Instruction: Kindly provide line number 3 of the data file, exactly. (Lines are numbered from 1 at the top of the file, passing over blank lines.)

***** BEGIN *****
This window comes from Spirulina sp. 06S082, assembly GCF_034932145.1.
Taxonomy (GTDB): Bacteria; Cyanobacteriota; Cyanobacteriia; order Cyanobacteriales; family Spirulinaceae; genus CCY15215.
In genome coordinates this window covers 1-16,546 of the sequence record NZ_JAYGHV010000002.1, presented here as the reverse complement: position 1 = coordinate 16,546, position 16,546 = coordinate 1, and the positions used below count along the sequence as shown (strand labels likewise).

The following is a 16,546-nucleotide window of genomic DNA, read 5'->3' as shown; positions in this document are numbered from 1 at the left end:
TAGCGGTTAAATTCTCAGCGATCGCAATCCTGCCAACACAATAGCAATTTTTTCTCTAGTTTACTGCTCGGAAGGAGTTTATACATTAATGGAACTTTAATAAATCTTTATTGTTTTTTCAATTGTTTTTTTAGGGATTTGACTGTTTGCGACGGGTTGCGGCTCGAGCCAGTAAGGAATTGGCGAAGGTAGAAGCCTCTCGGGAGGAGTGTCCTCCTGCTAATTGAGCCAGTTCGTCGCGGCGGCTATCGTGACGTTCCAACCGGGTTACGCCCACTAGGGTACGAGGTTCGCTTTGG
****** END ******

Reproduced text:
In genome coordinates this window covers 1-16,546 of the sequence record NZ_JAYGHV010000002.1, presented here as the reverse complement: position 1 = coordinate 16,546, position 16,546 = coordinate 1, and the positions used below count along the sequence as shown (strand labels likewise).